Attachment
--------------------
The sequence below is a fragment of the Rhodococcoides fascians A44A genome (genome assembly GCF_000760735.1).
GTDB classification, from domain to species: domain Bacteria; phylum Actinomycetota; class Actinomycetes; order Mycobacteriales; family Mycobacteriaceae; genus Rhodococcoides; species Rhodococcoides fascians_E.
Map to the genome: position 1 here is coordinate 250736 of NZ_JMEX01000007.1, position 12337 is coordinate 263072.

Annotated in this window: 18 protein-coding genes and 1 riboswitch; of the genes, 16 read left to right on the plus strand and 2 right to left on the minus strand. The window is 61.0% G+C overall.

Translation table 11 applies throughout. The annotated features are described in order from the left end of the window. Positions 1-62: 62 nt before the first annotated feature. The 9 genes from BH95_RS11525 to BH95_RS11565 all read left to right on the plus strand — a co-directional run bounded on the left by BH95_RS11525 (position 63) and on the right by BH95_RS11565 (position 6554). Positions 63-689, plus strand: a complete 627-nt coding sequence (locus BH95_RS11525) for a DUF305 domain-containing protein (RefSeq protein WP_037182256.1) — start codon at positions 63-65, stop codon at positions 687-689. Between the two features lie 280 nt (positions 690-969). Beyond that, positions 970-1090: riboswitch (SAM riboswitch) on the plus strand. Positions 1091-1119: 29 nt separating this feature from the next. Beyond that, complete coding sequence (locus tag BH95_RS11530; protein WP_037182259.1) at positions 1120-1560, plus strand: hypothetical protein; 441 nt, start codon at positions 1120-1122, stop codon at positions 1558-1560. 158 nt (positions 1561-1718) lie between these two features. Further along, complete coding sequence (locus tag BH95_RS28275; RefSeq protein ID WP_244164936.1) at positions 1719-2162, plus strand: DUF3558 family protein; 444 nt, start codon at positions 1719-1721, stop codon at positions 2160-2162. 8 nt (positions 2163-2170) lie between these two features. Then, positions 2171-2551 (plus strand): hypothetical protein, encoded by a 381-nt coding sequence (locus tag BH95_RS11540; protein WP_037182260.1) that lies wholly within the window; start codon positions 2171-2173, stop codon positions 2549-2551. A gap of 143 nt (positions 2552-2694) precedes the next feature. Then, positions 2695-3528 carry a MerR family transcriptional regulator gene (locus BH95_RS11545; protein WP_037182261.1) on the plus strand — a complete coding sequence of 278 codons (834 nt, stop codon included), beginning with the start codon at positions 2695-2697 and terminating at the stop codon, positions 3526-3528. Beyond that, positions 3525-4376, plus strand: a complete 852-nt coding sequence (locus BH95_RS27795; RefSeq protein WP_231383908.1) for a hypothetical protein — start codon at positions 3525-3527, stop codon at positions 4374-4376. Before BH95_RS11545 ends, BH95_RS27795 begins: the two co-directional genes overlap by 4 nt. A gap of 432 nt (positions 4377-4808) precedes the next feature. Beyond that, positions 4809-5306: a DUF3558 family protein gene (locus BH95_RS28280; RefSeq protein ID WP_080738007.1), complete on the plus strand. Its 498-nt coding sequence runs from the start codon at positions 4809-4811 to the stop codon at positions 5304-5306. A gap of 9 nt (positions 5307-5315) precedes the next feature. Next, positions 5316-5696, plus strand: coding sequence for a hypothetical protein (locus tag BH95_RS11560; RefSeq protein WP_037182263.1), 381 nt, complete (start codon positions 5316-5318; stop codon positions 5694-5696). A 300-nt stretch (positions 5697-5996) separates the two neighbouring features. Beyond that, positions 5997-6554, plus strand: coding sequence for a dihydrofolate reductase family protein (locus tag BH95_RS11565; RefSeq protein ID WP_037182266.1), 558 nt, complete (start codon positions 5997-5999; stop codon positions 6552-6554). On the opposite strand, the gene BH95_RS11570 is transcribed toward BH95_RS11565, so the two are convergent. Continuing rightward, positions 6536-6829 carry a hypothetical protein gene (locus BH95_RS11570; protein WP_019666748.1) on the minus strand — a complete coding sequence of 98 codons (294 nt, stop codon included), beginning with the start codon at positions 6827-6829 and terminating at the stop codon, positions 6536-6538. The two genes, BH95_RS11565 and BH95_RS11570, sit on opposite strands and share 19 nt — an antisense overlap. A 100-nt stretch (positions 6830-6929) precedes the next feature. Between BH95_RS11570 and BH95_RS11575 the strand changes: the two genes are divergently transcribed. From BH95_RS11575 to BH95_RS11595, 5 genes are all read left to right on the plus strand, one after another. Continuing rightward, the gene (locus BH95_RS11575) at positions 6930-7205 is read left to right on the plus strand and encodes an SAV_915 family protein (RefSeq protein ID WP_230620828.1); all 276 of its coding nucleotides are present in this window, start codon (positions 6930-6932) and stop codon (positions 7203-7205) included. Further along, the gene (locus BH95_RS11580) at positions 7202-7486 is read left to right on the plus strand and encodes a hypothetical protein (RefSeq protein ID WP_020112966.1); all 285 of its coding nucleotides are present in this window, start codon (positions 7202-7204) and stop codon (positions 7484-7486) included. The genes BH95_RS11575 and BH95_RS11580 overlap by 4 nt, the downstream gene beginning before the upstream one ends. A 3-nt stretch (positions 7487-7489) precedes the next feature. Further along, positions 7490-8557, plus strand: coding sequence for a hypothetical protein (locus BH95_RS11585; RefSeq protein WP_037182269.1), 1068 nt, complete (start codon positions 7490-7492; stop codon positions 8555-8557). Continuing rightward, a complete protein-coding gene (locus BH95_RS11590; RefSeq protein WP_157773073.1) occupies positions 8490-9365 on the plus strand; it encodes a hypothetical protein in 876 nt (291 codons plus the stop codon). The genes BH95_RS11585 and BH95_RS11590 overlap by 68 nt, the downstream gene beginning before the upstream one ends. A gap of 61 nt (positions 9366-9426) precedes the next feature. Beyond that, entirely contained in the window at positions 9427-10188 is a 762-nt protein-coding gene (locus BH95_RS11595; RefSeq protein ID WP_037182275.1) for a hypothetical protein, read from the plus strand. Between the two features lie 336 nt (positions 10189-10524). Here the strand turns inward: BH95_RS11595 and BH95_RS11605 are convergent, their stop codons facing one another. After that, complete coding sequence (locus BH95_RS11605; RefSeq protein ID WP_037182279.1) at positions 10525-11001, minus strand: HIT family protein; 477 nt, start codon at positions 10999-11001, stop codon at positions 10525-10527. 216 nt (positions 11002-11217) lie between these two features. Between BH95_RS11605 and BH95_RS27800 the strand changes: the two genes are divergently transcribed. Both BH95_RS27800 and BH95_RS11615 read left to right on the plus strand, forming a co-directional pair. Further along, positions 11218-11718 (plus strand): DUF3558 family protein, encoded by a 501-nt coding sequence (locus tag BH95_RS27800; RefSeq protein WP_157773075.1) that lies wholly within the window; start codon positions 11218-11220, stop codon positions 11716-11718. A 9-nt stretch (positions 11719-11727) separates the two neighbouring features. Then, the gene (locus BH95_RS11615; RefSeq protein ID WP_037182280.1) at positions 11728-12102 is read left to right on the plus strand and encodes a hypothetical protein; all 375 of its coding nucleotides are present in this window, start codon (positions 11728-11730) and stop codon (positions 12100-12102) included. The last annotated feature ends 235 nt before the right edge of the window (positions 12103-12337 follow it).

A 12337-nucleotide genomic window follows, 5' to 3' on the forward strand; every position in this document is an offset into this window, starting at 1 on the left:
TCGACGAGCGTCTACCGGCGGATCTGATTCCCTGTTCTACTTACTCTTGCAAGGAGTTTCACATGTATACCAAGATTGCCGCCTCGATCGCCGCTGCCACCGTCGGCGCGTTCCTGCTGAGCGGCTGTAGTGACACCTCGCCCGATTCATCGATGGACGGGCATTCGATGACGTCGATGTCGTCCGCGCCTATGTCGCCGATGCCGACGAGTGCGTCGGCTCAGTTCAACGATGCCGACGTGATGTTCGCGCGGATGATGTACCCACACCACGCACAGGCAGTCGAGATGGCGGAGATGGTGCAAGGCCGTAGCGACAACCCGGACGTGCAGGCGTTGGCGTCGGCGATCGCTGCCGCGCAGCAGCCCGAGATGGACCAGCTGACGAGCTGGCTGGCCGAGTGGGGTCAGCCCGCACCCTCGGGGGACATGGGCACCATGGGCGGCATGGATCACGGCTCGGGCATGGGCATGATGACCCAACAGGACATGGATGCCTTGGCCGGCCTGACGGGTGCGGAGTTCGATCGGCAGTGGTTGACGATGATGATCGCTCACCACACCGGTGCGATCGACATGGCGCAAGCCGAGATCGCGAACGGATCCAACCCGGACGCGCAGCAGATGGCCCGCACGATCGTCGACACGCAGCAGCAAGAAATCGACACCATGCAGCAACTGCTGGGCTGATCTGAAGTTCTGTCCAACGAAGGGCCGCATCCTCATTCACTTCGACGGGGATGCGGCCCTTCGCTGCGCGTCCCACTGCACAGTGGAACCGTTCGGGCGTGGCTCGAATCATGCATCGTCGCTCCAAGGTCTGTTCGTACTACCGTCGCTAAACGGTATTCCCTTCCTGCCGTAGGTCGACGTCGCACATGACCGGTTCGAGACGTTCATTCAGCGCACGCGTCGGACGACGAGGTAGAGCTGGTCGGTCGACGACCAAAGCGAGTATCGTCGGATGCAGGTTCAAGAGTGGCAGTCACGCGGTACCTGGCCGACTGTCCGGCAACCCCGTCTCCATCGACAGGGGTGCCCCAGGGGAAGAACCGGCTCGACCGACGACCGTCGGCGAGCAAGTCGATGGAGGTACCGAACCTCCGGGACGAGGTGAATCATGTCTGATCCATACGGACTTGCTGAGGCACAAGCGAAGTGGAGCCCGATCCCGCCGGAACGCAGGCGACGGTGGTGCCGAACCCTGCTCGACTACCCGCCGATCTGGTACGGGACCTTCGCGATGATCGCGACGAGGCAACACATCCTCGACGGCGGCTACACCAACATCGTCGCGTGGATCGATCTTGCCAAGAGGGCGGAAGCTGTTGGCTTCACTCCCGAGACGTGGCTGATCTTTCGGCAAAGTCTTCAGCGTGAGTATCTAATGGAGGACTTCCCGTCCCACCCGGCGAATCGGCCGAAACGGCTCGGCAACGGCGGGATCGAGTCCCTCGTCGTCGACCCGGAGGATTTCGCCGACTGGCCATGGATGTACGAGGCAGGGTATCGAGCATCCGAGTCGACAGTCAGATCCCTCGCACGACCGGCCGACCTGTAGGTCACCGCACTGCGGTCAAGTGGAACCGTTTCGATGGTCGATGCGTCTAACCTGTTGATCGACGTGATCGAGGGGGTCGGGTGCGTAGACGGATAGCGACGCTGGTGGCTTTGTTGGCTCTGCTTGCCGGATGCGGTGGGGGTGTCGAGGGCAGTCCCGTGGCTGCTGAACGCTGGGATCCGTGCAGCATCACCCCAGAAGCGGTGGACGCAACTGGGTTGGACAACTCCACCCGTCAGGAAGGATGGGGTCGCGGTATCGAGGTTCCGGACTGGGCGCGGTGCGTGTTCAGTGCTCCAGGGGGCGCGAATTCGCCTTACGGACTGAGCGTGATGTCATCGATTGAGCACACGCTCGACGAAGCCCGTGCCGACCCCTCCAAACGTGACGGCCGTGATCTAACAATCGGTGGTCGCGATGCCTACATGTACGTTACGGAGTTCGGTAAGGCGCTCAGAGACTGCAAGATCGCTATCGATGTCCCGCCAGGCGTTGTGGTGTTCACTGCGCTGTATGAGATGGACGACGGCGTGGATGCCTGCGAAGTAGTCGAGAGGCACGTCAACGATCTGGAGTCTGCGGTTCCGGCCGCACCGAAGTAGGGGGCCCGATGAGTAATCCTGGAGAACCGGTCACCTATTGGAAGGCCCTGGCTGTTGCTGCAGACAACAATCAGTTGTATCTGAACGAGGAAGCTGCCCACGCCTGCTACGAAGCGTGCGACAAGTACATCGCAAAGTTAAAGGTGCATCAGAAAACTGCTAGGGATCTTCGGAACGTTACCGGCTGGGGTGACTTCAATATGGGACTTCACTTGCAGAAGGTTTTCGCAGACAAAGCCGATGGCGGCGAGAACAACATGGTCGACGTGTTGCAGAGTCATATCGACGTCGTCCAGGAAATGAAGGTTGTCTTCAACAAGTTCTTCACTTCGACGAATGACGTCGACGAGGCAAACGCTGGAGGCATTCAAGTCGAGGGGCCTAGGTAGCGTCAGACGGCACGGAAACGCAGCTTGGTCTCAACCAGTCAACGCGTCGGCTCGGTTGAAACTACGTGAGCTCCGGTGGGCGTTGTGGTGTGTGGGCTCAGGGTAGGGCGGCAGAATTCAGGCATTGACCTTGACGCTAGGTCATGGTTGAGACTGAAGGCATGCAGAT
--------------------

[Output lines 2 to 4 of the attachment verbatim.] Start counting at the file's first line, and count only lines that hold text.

GTDB classification, from domain to species: domain Bacteria; phylum Actinomycetota; class Actinomycetes; order Mycobacteriales; family Mycobacteriaceae; genus Rhodococcoides; species Rhodococcoides fascians_E.
Map to the genome: position 1 here is coordinate 250736 of NZ_JMEX01000007.1, position 12337 is coordinate 263072.

Annotated in this window: 18 protein-coding genes and 1 riboswitch; of the genes, 16 read left to right on the plus strand and 2 right to left on the minus strand. The window is 61.0% G+C overall.